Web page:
According to research released by Redseer Strategy Consultants and Peak XV, the personal care and cosmetics industry in India is anticipated to reach $30 billion by 2027, or around 5% of the worldwide market.

India’s beauty sector is still underdeveloped; on a per capita basis, the country spends $14 on cosmetics and personal care, compared to $313 in the US and $38 in China.

Online shopping is predicted to grow to be a “significant channel” for the personal care and cosmetics sector, according to the research. According to Redseer, the online market for personal care and beauty products will reach $10 billion by 2027, accounting for 33% of the whole industry.

Globally, there’s a growing need among consumers for products ‘made for them’, tailored to individual skin or body types. They are increasingly willing to pay premiums for effective and safe solutions, leading to rapid growth in the masstige and premium categories. While consumers use the internet to research products, they are willing to shop across both online and offline channels,” said Rohan Agarwal, Partner, Redseer Strategy Consultants.

Pure-play brands for beauty and personal care have disrupted the industry by focusing on niche use cases. As a result, they have had greater growth rates, gross margins, and profitability than FMCG-led BPC businesses, according to the research. In reality, during the past few years, a number of new businesses have disrupted the beauty and personal care sector, offering fierce competition to existing names. New customers are being attracted to brands like Sugar, Mamaearth, and Kay Beauty, among others.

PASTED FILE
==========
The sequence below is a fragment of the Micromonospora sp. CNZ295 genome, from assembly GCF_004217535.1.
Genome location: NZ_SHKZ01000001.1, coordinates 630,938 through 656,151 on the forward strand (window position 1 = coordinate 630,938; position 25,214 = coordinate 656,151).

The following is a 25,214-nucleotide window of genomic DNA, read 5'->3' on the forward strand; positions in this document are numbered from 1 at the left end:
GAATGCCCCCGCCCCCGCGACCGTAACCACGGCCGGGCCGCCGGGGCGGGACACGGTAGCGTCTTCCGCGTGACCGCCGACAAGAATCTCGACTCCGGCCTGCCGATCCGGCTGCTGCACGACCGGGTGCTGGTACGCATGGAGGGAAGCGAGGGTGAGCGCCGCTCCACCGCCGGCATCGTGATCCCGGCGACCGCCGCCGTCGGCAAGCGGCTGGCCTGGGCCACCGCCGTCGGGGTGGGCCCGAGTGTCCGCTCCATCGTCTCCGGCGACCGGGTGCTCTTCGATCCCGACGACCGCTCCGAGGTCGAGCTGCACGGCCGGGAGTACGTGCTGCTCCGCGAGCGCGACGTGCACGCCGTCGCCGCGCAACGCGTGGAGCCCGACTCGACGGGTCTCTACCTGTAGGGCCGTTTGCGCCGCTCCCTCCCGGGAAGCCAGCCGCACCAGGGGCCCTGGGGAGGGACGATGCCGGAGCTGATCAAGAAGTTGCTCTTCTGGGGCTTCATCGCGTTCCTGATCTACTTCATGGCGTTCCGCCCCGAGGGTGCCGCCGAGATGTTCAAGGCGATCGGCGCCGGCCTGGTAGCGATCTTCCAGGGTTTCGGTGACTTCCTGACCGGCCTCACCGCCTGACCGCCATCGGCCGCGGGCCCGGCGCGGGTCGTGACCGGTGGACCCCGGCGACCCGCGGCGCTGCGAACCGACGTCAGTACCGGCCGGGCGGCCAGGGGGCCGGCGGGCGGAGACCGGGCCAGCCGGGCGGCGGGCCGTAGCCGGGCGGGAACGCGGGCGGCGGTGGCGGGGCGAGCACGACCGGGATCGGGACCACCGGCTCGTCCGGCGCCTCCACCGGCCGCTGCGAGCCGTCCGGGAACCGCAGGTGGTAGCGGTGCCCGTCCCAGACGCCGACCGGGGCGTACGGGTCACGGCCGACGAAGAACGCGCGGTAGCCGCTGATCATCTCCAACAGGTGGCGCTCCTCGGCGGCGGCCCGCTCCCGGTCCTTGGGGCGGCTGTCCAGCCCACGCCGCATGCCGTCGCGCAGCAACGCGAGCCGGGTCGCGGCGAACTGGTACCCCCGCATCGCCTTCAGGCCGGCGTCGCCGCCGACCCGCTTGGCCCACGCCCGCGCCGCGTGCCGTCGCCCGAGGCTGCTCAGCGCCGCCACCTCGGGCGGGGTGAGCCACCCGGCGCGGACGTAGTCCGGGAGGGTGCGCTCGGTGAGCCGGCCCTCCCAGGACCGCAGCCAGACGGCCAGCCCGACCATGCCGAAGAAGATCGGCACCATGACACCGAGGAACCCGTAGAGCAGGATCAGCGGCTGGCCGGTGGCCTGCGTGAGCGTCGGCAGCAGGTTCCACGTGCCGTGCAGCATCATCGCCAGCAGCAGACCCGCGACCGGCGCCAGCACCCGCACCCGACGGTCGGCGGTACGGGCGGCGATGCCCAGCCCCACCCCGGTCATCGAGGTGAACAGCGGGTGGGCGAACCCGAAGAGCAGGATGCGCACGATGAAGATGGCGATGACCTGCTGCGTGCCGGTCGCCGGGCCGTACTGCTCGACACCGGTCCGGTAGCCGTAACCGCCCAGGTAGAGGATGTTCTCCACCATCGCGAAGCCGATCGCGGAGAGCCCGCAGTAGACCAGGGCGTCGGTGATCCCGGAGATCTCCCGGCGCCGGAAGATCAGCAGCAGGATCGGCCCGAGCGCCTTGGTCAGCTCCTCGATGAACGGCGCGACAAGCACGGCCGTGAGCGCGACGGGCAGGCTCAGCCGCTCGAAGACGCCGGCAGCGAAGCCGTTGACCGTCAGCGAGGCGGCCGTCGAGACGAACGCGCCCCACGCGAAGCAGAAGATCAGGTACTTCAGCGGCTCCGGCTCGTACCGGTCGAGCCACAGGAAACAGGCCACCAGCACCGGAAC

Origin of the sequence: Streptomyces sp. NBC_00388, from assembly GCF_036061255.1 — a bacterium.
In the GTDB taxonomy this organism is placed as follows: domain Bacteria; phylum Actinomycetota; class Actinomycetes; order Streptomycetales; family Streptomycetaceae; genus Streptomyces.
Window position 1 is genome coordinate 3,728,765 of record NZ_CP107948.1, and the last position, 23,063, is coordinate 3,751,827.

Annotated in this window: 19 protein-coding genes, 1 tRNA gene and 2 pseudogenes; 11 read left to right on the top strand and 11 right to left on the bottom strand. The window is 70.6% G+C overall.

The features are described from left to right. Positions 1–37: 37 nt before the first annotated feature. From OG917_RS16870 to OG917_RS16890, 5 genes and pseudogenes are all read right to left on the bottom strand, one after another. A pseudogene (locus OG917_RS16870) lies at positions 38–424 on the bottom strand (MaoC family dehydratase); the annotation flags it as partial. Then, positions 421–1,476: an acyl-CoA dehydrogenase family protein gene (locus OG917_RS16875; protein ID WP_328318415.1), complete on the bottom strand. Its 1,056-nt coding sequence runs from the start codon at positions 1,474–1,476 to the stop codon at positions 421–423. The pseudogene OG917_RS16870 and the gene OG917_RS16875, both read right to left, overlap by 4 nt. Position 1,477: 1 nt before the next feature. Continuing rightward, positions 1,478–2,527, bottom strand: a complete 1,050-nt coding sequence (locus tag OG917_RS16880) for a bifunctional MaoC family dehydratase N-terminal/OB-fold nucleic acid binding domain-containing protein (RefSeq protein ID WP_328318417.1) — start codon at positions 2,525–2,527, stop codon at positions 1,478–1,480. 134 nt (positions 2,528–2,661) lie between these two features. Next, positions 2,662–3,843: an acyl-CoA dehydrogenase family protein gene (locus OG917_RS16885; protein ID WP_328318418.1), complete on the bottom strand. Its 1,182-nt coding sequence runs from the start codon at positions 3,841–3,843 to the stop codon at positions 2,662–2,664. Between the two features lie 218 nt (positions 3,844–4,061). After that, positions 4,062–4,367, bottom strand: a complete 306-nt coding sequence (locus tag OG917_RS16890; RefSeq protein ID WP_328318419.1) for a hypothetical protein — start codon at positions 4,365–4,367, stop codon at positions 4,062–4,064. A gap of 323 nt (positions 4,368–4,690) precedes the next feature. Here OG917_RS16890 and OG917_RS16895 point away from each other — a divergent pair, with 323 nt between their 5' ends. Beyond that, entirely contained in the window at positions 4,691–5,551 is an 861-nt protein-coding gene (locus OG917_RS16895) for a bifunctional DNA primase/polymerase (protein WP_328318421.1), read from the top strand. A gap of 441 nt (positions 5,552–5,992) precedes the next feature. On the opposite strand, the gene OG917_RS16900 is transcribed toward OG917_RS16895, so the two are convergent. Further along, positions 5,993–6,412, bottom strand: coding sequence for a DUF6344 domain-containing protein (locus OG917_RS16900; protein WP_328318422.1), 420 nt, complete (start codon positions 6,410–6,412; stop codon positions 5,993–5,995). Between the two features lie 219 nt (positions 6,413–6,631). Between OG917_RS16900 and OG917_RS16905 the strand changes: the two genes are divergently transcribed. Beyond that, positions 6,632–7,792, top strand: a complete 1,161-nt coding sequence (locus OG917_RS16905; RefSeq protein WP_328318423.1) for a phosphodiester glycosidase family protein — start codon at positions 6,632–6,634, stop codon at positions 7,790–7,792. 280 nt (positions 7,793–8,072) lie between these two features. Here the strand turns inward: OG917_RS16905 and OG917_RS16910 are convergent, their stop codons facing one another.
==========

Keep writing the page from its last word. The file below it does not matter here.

On the other hand, consumers now have better access to these companies because of the diversity of possibilities provided by e-commerce platforms.

Indian beauty and personal care market is growing at a rate twice as fast as FMCG-led brands, signaling the significance of specialized, beauty and personal care-focused players,” according to the report. As the Indian beauty market matures, the report anticipates the emergence of multiple hundred-million-dollar pure-play beauty and personal care brands.

These companies have created portfolios based on certain skincare regimens, which has prompted competitors to introduce goods.

From acne management to anti-aging solutions, specialized use cases are where we’re seeing a lot of the action. Brands are spending a significant portion of their resources and organization bandwidth on new product development, R&D, and customer insights to drive more efficacious products to a targeted audience,” said Sakshi Chopra, MD, Peak XV.